The Riot
Continuoque animos vulgi et trepidantia bello

Corda licet longe præsciscere.

Verg. Georg. iv.69.

The gates were closed, and some twenty resolute soldiers stood on guard outside. With spears and drawn swords they kept the threatening mob at bay. The foreign athletes and adventurers who formed the mass of the crowd, though bent on mischief, were worthless cowards, and did not like the look of bare steel.

Let us away to the Baths of Caligula,' shouted one of the rioters; and the multitude, with an answering shout, rushed off towards the valley of the torrent Parthenius, near which the Baths were built. Rushing in tumultuously, they swept the attendants before them, smashed the benches, broke the taps, daubed the frescoes with mud, tore down the candelabra, broke off the heads and noses of the statues, hacked at the trees in the grounds with axes, and in ten minutes committed ravages which it took years to repair.

When they had wrecked the Baths the furious mob streamed back to the palace. The little band of soldiers still stood before the gates. The captain kept a brave mien, though he saw that it would be hopeless for his handful of comrades to hold out against the rush of thousands.

What do you want?' he called in stentorian tones to the foremost rebels.

The Governor! the Governor!' they shouted.

He is no longer here,' said the captain, And this was true, for, as he had no troops at hand, the Governor had availed himself of the brief respite to escape by a back way, and ride off to summon a detachment of guards, who were encamped near the grove of Daphne to prevent the disorders which frequently arose from the contending jealousies of Christians and Pagans.

Then look out for yourselves,' yelled the mob, for we mean to burst in!'

Open the doors, men!' said the captain. I will enter last. When we are in, close them, and escape.'

The soldiers with swift discipline executed the manoeuvre; and no sooner had the captain stepped inside than the sound was heard of the heavy bolts and bars being shot into their places.

But the mob was not so to be baffled. They rained blows upon the gates with axes and hammers, and at last improvised a battering-ram from the top of a marble bench, until the oaken valves were shattered and fell inwards with a crash. Through the courtyard the people rushed into the great Hall of Judgment. It was empty, but the awe of the place, where they had heard so many sentences of death passed upon offenders, fell for a few moments on their minds. Round the chair of state at the back of the apse, in which the Count of the East often sat with his assessors, rose the bronze and marble statues of the imperial family. Highest of all, with the diadem round his brow, the arm outstretched as though to give command, clad in the cuirass with the Gorgon head at its centre, towered the figure of Theodosius. Beside the statue of the Emperor stood that of Flaccilla, the beloved consort whom he had so recently lost, whose gentle nature had always exercised a beneficent sway over his tempestuous impulses. On either side of them were the smaller statues of their two sons -- Arcadius, a boy of nine, and Honorius, a child of five. [1] A little on one side was the statue of Count Theodosius, the brave father of the Emperor. After saving the East from imminent peril, he had fallen a victim to the jealous ingratitude of the Emperor Valens, and deserved the remorseful homage of every loyal subject, whether in the East or West.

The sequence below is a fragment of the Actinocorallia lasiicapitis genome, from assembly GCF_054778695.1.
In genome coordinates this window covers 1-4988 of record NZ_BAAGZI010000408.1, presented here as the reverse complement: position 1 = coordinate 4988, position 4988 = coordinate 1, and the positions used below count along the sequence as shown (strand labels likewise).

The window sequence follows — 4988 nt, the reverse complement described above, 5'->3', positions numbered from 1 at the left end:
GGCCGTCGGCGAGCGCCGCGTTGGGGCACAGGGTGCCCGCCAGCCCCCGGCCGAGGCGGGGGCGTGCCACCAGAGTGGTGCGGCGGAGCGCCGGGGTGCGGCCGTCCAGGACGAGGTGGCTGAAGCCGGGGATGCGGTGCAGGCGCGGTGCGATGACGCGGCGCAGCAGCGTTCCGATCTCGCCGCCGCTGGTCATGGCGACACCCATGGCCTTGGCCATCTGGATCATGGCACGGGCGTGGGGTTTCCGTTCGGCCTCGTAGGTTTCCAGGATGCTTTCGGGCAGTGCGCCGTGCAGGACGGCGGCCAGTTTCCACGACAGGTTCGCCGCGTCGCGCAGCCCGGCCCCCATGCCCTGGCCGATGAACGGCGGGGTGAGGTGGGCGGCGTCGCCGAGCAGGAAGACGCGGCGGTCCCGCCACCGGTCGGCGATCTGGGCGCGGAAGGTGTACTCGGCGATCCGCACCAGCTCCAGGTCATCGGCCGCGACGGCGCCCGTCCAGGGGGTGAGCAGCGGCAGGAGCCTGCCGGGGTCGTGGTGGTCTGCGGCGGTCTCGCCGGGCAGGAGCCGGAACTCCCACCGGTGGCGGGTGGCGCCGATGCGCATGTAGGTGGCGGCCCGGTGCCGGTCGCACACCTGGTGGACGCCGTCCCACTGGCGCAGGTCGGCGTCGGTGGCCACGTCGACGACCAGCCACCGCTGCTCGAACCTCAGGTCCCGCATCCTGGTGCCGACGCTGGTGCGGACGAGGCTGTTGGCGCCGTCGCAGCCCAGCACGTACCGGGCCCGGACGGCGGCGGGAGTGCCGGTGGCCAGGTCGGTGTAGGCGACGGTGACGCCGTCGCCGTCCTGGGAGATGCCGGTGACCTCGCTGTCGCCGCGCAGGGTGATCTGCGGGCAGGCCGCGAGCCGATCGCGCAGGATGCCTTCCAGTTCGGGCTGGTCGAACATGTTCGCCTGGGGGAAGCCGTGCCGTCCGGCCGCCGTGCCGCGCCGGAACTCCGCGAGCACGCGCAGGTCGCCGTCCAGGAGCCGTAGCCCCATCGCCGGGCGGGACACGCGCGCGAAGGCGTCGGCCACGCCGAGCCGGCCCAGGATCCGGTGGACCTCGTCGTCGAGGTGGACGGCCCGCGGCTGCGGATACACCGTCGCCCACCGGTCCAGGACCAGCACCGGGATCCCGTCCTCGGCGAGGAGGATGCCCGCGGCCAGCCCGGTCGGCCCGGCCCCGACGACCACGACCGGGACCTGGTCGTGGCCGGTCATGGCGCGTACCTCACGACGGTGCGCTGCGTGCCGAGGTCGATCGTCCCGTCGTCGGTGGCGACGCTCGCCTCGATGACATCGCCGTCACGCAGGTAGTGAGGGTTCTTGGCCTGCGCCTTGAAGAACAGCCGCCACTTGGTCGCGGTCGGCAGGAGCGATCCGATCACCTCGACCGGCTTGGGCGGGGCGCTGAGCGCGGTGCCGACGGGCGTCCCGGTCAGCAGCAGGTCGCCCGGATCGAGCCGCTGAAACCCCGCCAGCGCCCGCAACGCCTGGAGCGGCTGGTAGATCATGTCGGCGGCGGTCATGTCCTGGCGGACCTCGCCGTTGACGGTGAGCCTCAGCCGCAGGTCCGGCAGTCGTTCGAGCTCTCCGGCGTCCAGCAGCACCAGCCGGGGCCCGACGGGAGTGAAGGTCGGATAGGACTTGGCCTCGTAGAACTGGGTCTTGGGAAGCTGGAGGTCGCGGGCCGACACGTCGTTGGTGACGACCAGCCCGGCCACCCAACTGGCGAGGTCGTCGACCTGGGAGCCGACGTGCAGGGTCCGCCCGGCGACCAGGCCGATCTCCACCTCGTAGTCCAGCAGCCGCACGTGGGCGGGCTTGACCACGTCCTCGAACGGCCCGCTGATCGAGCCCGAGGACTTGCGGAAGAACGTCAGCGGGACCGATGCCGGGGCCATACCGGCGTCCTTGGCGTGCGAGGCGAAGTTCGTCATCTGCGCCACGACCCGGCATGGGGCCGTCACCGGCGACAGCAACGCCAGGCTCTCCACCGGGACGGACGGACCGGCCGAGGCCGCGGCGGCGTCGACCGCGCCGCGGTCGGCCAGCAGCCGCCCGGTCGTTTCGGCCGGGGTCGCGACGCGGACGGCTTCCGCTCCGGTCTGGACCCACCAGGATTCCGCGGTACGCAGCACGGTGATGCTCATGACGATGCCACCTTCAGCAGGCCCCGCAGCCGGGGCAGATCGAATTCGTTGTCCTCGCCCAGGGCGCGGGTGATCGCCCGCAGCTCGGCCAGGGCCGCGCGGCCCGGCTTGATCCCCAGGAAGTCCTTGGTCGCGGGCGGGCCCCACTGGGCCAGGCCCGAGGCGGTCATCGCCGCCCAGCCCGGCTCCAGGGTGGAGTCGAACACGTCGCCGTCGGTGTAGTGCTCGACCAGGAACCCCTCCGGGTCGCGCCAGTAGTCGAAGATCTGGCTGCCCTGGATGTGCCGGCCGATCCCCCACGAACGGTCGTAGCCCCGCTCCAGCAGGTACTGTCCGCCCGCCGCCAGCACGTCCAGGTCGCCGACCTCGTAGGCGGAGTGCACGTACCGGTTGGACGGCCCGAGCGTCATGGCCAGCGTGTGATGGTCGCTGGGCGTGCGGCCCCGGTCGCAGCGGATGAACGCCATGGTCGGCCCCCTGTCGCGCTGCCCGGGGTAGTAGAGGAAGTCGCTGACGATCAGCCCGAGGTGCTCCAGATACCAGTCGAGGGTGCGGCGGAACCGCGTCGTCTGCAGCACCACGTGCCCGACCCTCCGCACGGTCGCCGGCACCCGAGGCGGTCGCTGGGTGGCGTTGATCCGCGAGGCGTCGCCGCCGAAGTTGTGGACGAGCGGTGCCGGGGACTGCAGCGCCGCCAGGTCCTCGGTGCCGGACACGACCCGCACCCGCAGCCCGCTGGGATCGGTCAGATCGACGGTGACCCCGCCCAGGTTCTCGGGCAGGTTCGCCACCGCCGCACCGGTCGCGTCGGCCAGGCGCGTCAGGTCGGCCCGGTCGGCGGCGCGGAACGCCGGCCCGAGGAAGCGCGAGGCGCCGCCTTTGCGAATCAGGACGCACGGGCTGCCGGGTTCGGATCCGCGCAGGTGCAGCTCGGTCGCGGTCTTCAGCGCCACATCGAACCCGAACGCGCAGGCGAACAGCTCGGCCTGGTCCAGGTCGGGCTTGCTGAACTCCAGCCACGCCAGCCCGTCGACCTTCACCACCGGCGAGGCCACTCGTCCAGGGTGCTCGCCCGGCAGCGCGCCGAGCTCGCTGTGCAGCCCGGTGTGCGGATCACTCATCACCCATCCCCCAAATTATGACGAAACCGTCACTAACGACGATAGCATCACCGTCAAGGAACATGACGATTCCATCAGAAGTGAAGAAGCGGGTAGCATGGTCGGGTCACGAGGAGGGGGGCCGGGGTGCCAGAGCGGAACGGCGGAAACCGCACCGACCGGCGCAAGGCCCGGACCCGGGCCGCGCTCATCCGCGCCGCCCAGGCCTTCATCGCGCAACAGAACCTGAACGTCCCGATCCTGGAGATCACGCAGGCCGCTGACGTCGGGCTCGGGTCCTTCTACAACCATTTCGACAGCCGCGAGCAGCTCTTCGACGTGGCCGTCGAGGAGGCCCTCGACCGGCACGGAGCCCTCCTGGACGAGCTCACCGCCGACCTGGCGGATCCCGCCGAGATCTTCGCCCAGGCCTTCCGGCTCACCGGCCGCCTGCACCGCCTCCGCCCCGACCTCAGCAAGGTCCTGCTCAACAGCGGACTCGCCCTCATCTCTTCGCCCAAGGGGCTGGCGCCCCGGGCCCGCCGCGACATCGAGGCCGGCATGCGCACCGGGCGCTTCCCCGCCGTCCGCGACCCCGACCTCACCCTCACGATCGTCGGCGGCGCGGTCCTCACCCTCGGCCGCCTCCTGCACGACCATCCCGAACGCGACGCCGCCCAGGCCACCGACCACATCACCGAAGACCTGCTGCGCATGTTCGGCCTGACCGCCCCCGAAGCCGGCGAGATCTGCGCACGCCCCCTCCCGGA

The divinity which doth hedge a king' surrounded with tenfold protection the majesty of a Roman emperor. He was the one bulwark between civilisation and chaos. It is true that since the days of Constantine, as before them, the reigns of these Cæsars and Augusti had been brief, and their fate for the most part terrible. In the three centuries which had elapsed between Julius Cæsar and Constantine there had been sixty-two emperors, so that their average reigns had scarcely exceeded five years. Of these sixty-two, no less than forty-seven had died violent deaths. Forty-two had been murdered, three had committed suicide, one had perished in a rebellion, two had abdicated, one had been drowned, one had mysteriously disappeared. Eleven only of the entire number had died in the ordinary course of nature. Nor had the state of things been much better in the eighty-seven years which had elapsed since the death of the first Christian emperor. Their superhuman exaltation continued to be nothing but a dizzy precipice. A glance at their fates reveals a perfect Iliad of disasters. Constantine, indeed, had died in his bed, but not until he had imbrued his hands in the blood of his eldest son, Crispus. Of Constantine's three sons, Constantius inaugurated his reign by a massacre of the seed-royal; Constantine II. perished in attempting to invade the realm of his brother Constans; Constans was murdered by his own soldiers; Gallus was beheaded by Constantius; Constantius died while hurrying to suppress the revolt of Julian; Julian, at thirty-seven, fell, perhaps by the arrow of one of his own soldiers; Jovian, at thirty-two, was suffocated by the fumes of a brasier in a half-finished house; Valentinian I. died in a burst of fury at an imaginary insult; his brother Valens was burnt to death in the terrific rout at Adrianople; both his sons were murdered -- Gratian at twenty-four, Valentinian II. at twenty. Of his successors, two only in the entire century had died by natural and untroubled deaths; and of their widows and families, not a few perished by poison, despair, or broken hearts. As the prophet Hoshea says in describing a similar epoch, '